Why The Heels On Modern Running Shoes Are Hurting Us

Most running shoes on the market today have raised heels. Many people may not be aware of this, as running shoe manufacturers rarely advertise the heel height of their shoes. The extra material under the heel is usually referred to as cushioning instead. A lot of time is spent educating women about the consequences of wearing high-heel shoes, but little attention is given to the angled position the foot is placed in every time we lace up a pair of traditional athletic shoes.

Elevated Cushioned Heel Running Shoe

In running shoes today, the heel is raised on average about half an inch higher than the front of the shoe. There is no evidence that shows running in shoes with elevated, cushioned heels reduces injuries or improves performance. Several studies in recent years have indicated that cushioned heels may in fact be a major cause of common running injuries. Do running shoes really need raised heels?

History of Heels

Centuries ago the high heel was worn as a form of horse riding footwear. The “rider’s heel” was approximately 1.5 inches high and helped keep riders from slipping from the stirrups. Aside from assisting riders, the high heel had no functional value.

It was the impractical nature of heels that led the nobility and upper classes to adopt them as a fashion in the 16th and 17th centuries. Wearing impractical, uncomfortable footwear signified a person’s status above the working class. The popularity of high heels has risen and fallen several times over the last few centuries, but a raised heel design persists as a fashion in everything from men’s dress shoes to designer women’s footwear.

LouisXIVhighheels

Athletic Shoes Get Raised Heels

Up until 40 years ago athletic shoes were mostly flat, simple affairs. The first athletic shoes had flat rubber soles and leather or canvas uppers, like the Converse All-Star basketball shoe that debuted in 1917. The first man to run the mile in under four minutes, Roger Bannister, did so wearing thin leather slippers.

Onitsuka Tiger

Onitsuka Tiger, a popular running shoe in the 1960′s

New materials, new theories on the function of the foot, and an increased public interest in jogging during the 1970′s led to rapid changes in shoe design. Around this time podiatrists became increasingly involved in the design of running footwear. Running shoes began to grow bigger and heavier as they incorporated orthotic devices such as flared heels, arch supports, and the familiar extra cushioning under the heel.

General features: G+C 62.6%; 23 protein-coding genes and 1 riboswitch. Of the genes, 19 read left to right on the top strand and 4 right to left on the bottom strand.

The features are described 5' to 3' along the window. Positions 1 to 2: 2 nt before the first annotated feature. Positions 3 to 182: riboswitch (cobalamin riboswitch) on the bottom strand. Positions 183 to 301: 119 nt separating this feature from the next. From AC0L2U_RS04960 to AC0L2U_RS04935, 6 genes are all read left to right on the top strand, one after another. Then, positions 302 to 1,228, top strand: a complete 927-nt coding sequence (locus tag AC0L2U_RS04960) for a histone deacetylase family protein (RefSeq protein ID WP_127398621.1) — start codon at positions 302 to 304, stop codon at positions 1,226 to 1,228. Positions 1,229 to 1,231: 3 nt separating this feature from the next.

The notion that extra cushioning would reduce strain on runners or help them run faster was purely conjecture. There was no research to support placing extra padding under the heel. Raising the heel height destabilized the foot which ending up creating a new set of problems. Shoe companies then devised new “technologies” in an attempt to correct the problems they created.

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The heel height in running shoes continued to rise decade after decade without any evidence that the extra cushioning reduced injuries or made runners faster. It was a bad mix of corporate marketing, consumer demand for innovation, and questionable science.

Today, the average heel height in running shoes is 12mm, or just shy of 1/2 inch. This is sometimes referred to as the heel-to-toe offset or drop. This heel-to-toe differential creates a ramp that places the front of the foot lower than the heel.

Heel Cushioning: Questionable Science?

A $20 billion running shoe industry wants you to believe the technology they pack into expensive shoes is helping, but there are no studies showing that any of the added features improve performance or reduce injuries.

Several studies in recent years have suggested that a raised heel is one of the main culprits for common running injuries, partly because they encourage heavier heel striking, higher loading rates, and greater rotational forces.